Tuesday, September 13, 2011

Catching up with China


Picture of Mongolia by Lu Guang

A recent headline on the front page of the Chronicle: "Lawmakers OK bill to soften environmental reviews"

...Senate President Pro Tem Darrell Steinberg, D-Sacramento, who championed the bill: "We are not doing anything to weaken key environmental laws, but if we can resolve disputes faster than not, good projects will be done sooner."

On the other hand, "bad" projects may also be done sooner. The whole point of the law they're watering down---the California Environmental Quality Act, aka "CEQA"---is to determine the impact projects will have on the environment before they are implemented.

As I've pointed out before, the Bicycle Coalition has long complained about CEQA and the Level of Service standard for doing traffic studies, which they'd like to do away with so that they and the city could jam up traffic on busy streets---taking away traffic lanes and street parking to make bike lanes---without having to worry about CEQA. Now the SFBC has both Democrats and Republicans willing to join them in diluting a good law, though the Chronicle story is about fast-tracking stadium deals, not bike lanes. But the precedent is now there.

High-speed rail supporters like President Obama keep saying that we need to catch up with China, which, until lately, hasn't worried much about its environment (see photo above).

Labels: ,

21 Comments:

At 3:34 PM, Anonymous Anonymous said...

Would also allow for more car-dependent sprawl to be built. But clearly, the greatest threat to our environment is more bike lanes.

 
At 3:59 PM, Blogger Rob Anderson said...

It really is all about bikes for you, isn't it?

 
At 5:04 PM, Anonymous Anonymous said...

Frankly that looks a lot like Gary Indiana. And if we want to talk about protections, the Deepwater Horizon well is leaking again.

 
At 6:09 PM, Blogger Rob Anderson said...

Try real hard to focus on the topic: CEQA and the attempts to "reform" it.

 
At 6:34 PM, Anonymous Anonymous said...

Mongolia isn't China and vice versa

 
At 10:16 PM, Anonymous Anonymous said...

Watering down? The LoS standard makes no sense. Changing it does not water down the law.

 
At 7:54 AM, Anonymous Anonymous said...

CEQA was created to protect the status quo. Your generation fucked up Rob. Time to get with the new times. The world is changing, but you keep digging in your heels.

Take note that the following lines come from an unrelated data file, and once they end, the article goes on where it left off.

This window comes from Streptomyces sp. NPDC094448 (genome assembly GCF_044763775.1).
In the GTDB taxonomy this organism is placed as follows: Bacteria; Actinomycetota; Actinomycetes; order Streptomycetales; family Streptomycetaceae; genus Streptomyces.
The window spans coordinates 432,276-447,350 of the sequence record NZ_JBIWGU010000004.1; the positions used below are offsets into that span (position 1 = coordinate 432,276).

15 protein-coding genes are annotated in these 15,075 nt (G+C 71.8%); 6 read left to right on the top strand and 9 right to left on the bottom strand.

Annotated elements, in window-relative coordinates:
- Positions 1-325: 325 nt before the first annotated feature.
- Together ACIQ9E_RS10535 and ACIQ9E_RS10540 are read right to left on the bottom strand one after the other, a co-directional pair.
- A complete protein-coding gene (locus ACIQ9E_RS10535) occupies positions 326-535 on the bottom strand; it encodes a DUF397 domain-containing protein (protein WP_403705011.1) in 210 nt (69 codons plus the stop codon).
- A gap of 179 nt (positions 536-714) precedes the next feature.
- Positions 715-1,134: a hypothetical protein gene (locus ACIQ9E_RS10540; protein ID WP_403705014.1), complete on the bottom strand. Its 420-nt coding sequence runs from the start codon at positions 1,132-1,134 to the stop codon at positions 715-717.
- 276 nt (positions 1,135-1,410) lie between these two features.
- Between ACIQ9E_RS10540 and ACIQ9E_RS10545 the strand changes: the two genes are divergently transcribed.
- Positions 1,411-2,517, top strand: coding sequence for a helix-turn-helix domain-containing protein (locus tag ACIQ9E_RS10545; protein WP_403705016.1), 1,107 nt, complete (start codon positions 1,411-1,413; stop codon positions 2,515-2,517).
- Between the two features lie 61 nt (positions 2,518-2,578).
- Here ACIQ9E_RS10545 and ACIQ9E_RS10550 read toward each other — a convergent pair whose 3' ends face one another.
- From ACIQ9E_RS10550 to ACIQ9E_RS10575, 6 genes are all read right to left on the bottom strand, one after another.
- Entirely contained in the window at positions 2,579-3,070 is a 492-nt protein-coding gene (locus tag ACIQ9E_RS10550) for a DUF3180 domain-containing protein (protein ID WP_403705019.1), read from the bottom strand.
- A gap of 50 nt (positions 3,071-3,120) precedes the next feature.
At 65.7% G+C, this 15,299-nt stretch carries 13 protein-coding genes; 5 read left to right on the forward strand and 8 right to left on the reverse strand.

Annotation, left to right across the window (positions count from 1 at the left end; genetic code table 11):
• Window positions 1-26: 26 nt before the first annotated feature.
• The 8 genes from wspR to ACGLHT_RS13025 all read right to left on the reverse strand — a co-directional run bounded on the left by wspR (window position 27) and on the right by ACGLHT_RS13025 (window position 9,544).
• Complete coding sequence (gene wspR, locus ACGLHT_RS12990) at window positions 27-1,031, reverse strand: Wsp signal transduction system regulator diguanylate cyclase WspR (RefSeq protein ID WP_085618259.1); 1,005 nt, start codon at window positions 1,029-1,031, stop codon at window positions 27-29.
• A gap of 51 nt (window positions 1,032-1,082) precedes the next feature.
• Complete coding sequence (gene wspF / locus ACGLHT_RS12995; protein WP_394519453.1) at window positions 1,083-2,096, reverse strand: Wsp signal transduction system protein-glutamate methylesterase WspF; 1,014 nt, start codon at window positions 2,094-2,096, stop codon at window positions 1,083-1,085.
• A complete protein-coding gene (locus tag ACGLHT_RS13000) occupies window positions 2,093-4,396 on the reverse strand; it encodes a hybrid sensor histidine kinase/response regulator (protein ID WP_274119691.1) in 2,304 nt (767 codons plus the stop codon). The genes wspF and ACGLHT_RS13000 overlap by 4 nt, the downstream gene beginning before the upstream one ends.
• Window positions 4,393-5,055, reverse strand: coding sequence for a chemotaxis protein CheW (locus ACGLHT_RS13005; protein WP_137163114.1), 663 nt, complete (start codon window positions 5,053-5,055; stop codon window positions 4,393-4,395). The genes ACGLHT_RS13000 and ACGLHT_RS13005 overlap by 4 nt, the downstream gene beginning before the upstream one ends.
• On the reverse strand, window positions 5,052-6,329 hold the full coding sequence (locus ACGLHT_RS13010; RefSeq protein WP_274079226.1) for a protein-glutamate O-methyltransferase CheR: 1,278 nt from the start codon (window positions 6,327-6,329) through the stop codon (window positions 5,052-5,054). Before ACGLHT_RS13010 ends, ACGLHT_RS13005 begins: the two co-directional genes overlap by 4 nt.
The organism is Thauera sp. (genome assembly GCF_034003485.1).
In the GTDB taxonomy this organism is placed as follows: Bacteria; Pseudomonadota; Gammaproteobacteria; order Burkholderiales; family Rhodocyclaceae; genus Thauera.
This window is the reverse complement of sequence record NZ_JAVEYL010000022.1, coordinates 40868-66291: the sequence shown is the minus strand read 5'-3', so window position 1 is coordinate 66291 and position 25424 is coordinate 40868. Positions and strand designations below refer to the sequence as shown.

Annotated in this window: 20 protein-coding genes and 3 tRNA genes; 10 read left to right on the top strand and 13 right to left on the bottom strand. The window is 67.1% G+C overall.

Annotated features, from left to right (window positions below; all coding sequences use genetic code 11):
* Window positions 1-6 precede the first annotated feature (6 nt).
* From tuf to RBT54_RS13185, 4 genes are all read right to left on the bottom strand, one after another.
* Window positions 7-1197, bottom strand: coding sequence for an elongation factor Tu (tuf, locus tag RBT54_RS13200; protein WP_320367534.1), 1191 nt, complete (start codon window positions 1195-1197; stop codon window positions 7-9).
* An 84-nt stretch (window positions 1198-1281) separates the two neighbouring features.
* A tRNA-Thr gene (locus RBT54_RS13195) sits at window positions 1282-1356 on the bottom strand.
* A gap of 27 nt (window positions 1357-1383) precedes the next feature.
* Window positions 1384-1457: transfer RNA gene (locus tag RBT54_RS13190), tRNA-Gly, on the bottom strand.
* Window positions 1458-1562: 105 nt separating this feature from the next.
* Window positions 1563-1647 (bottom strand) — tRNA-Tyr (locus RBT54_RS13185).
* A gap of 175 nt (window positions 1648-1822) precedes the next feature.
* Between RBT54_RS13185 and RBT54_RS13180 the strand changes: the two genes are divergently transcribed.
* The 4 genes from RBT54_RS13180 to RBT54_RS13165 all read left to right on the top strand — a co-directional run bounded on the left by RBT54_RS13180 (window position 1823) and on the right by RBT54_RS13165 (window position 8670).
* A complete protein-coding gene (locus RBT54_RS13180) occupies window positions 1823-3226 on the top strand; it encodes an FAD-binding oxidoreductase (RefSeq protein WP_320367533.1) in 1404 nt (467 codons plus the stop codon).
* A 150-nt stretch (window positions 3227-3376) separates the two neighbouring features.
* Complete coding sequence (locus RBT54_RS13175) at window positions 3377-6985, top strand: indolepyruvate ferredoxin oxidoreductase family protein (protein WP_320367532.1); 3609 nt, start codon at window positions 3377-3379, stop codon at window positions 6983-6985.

And I think you are the one stuck on bikes. You are really reaching thinking that Steinberg is working with the "bike-nuts". You just keep finding dirt down at the bottom of your hole.

 
At 9:15 AM, Blogger Rob Anderson said...

Once again you bike guys show that you're remedial readers, who, by the way, don't understand CEQA. I didn't say that Steinberg is working with you bike nuts, just that you both are critical of CEQA, an inconvenient law for both interest groups. Steinberg wants to rush stadium deals through the process, and you want to rush bike plans through the process.

CEQA is a "status quo" law? That's a bit of fakery on your part. Could you explain exactly how doing environmental review of projects before they're implemented serves the status quo? No, you can't, because you're a phoney and a bluffer.

 
At 10:30 AM, Anonymous Anonymous said...

Can you explain exactly how CEQA - as written - protects the environment?

 
At 9:51 AM, Blogger Rob Anderson said...

Pretty dumb question, Anon. CEQA now requires an environmental review of any project that even might have a negative effect on the environment to determine what those effects might be and whether they can be mitigated. Got it?

Any time a developer or a jurisdiction finds that perfectly reasonable requirement irksome, they talk about "reforming" CEQA, like the Bicycle Coalition and the recent litigation that made SF do an EIR on the Bicycle Plan.

 
At 10:50 AM, Anonymous Anonymous said...

CEQA now requires an environmental review of any project that even might have a negative effect on the environment to determine what those effects might be and whether they can be mitigated. Got it?

CEQA does not accomplish that goal, because - as written - it doesn't determine negative effects on the ENVIRONMENT. "How fast a car gets from point A to point B" is not an environmental impact. As such, the whole thing is bogus.

 
At 12:25 PM, Blogger Rob Anderson said...

This is so ignorant it's not worth a response.

 
At 12:35 PM, Anonymous Your Neighbor said...

You know just as well as we do that CEQA doesn't necessarily do anything to protect the environment on its own; it just requires all of the potential effects to be documented. That's why it was idiotic for you to think that you could stop the Bike Plan by trumpeting CEQA. Thanks to your litigation the city spent over a million bucks just to tell us what we all knew already: that, yes, bike lanes could impact auto and bus traffic, though not nearly as catastrophically as you've claimed, and certainly not to the extent that "bike lanes could cause pollution".